9 things organisations underestimate or overlook when considering total cost of ownership
For most organisations, evaluating new electronic patient record (EPR) solutions is a relatively rare occurrence. It can be difficult for even the most experienced information systems professionals to calculate an accurate total cost of ownership (TCO) for each option.
When reviewing carefully-worded contracts it’s important to know what you’re getting. Here are some questions to ask to make sure you’re not missing some of the most commonly overlooked costs:
1) What resources are we expected to provide?
Contracts are generally clear about what the vendor will provide in terms of man hours, equipment and software. But your obligations are often not clearly spelled out. For example, which team is doing the testing? Where will training take place, and who pays for travel costs?
2) Does the contract reflect what we saw in the demo?
During exploratory meetings, suppliers will often show everything a solution can do. But sometimes what you see in a demonstration is not what is eventually written into the contract. Make sure your deal includes the specific functionality you expect within the contract price and not as optional extras.
3) What are the ongoing staffing requirements?
Consider how many technical people it will take to manage certain solutions on the back end. If you underestimate, you might be forced to ask the supplier to take it on as a managed service – which can be an unpleasant, unexpected expense.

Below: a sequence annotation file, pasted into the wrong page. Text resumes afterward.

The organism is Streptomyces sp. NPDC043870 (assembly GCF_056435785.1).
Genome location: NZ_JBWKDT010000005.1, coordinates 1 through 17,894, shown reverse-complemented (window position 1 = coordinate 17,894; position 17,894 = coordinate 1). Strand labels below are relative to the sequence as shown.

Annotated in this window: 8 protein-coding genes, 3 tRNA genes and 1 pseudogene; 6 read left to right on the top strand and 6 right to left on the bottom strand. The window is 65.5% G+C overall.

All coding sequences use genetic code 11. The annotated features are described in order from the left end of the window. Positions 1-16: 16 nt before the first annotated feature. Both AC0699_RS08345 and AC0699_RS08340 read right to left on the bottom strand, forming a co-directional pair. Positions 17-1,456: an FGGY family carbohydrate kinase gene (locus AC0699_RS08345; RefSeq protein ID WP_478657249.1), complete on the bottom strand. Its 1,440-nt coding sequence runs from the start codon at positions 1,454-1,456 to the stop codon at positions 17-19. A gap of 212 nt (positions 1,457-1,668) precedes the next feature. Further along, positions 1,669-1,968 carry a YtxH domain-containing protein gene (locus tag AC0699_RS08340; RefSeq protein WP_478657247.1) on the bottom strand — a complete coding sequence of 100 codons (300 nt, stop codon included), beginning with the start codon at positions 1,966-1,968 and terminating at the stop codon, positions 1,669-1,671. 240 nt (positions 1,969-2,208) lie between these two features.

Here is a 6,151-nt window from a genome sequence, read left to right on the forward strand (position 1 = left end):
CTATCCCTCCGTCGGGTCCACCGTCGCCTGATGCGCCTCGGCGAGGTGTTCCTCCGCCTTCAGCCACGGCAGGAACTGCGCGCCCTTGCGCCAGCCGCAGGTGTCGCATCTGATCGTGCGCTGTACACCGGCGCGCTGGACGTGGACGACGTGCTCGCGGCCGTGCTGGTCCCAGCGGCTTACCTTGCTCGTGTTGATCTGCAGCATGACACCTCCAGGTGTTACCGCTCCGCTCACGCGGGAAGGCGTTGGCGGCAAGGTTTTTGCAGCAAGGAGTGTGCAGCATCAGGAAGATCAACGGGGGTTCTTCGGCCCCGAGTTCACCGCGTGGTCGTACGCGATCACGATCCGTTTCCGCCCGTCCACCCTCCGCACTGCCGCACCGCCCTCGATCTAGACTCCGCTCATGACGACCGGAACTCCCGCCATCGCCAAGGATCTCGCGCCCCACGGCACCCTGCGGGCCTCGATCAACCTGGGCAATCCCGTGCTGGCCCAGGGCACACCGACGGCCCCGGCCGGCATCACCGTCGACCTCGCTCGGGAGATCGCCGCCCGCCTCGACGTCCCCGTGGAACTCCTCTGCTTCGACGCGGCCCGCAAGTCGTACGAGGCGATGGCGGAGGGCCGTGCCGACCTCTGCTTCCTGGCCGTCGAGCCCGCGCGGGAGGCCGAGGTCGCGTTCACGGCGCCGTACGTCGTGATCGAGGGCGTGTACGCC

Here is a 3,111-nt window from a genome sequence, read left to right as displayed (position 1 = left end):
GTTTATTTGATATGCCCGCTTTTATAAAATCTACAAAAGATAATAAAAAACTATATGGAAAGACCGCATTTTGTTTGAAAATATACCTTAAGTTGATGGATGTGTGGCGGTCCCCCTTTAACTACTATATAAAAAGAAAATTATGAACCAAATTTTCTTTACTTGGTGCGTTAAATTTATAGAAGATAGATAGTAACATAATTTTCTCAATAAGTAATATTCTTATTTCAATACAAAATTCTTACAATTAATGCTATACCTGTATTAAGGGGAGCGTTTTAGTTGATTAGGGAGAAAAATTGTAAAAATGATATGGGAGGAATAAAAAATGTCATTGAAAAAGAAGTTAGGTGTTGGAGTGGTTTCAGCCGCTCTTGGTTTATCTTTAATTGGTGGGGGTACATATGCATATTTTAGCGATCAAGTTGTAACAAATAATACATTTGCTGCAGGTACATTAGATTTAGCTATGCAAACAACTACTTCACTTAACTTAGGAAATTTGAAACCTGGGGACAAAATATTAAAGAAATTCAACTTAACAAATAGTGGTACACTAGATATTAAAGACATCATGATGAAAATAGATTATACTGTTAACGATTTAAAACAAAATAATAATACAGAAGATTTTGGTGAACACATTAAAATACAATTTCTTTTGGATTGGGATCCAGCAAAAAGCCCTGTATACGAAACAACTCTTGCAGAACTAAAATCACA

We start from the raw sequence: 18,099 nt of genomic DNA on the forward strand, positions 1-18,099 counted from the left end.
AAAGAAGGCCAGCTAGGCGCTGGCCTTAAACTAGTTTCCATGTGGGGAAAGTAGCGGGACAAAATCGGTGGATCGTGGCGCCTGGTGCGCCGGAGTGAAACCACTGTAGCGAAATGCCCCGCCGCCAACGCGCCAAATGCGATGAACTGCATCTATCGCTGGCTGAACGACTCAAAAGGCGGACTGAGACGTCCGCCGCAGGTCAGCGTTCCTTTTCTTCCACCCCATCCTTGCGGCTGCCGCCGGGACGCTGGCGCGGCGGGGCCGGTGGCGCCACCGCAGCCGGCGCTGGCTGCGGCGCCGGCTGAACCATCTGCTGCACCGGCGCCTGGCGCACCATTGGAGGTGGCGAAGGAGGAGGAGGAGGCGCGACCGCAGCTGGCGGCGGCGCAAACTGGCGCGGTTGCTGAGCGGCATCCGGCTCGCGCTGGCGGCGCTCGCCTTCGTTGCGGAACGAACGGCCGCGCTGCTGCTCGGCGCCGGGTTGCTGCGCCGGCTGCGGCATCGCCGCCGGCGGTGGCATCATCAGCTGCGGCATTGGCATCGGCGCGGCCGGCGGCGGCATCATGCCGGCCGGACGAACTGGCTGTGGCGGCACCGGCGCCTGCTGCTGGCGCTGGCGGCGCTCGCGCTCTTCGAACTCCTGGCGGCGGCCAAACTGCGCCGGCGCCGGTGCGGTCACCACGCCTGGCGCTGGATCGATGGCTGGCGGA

4) Who is responsible for data cleansing?
It might be clear that the supplier is handling the data migration, but the resource-intensive data cleansing work isn’t always clearly defined. Ask who will be putting in the time to get the data ready for use and make sure you have a clear understanding of the Trust resource required for the work involved.
5) What will it cost to update an interface?
Every organisation retains a large number of systems – such as laboratory or patient management systems – that must interface with the EPR. If any change occurs – regulatory or otherwise – will you bear the costs for updating each end of these interfaces.
6) Have we accounted for upgrades?
Remember that no software solution lasts forever. Estimate how often and how many man hours to set aside for periodic upgrades. Also, are the supplier upgrade costs for both the software and the services required included in the contract price.
7) What are the training requirements?
Whether training new employees, or training all employees with each upgrade, you should account for the hours that will be required for traveling and participating in training sessions.
8) Do we own the license, or are we renting it?
Know which of your costs are one-time fees, and which ones are recurring expenses. Some financial models may include fees to extend the period of use of the software that would not be included with outright software purchases.
9) Does the solution exist yet?
Delivery promises sound great, and contract obligations bring some comfort. But if the solution does not yet exist, you carry the risk of that delivery coming late and dealing with the impact of missed promises. If that is a risk you cannot accommodate, go for the option that exists today.
When organisations begin the procurement process, it’s important to be very clear about what they want. They should define what they want, and ask suppliers to commit to an objective, not a deliverable. The world does not stand still. To be successful, organisations should avoid tying themselves to static requirements and instead focus on desired outcomes.